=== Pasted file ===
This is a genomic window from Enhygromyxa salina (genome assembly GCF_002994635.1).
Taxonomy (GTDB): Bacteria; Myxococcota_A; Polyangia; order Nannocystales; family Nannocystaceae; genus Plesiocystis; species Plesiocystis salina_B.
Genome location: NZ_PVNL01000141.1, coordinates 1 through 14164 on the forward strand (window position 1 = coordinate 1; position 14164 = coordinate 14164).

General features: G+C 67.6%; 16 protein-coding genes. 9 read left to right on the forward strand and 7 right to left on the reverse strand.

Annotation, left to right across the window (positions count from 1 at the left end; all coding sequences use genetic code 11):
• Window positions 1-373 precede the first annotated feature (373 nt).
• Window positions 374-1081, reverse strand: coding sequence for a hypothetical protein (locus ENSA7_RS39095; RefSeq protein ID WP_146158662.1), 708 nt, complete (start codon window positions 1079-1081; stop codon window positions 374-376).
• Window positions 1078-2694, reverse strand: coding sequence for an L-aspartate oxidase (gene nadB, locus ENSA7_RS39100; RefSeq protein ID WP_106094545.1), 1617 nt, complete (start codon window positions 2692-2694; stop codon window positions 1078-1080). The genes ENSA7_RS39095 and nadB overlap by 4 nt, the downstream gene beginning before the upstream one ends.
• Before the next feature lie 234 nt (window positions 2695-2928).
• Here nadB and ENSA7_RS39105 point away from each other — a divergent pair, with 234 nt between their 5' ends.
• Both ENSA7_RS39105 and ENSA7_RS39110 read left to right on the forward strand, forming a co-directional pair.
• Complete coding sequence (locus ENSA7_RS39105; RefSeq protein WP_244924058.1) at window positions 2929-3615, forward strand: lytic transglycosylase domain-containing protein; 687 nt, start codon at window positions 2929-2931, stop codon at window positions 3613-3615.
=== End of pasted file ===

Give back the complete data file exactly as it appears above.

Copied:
This is a genomic window from Enhygromyxa salina (genome assembly GCF_002994635.1).
Taxonomy (GTDB): Bacteria; Myxococcota_A; Polyangia; order Nannocystales; family Nannocystaceae; genus Plesiocystis; species Plesiocystis salina_B.
Genome location: NZ_PVNL01000141.1, coordinates 1 through 14164 on the forward strand (window position 1 = coordinate 1; position 14164 = coordinate 14164).

General features: G+C 67.6%; 16 protein-coding genes. 9 read left to right on the forward strand and 7 right to left on the reverse strand.

Annotation, left to right across the window (positions count from 1 at the left end; all coding sequences use genetic code 11):
• Window positions 1-373 precede the first annotated feature (373 nt).
• Window positions 374-1081, reverse strand: coding sequence for a hypothetical protein (locus ENSA7_RS39095; RefSeq protein ID WP_146158662.1), 708 nt, complete (start codon window positions 1079-1081; stop codon window positions 374-376).
• Window positions 1078-2694, reverse strand: coding sequence for an L-aspartate oxidase (gene nadB, locus ENSA7_RS39100; RefSeq protein ID WP_106094545.1), 1617 nt, complete (start codon window positions 2692-2694; stop codon window positions 1078-1080). The genes ENSA7_RS39095 and nadB overlap by 4 nt, the downstream gene beginning before the upstream one ends.
• Before the next feature lie 234 nt (window positions 2695-2928).
• Here nadB and ENSA7_RS39105 point away from each other — a divergent pair, with 234 nt between their 5' ends.
• Both ENSA7_RS39105 and ENSA7_RS39110 read left to right on the forward strand, forming a co-directional pair.
• Complete coding sequence (locus ENSA7_RS39105; RefSeq protein WP_244924058.1) at window positions 2929-3615, forward strand: lytic transglycosylase domain-containing protein; 687 nt, start codon at window positions 2929-2931, stop codon at window positions 3613-3615.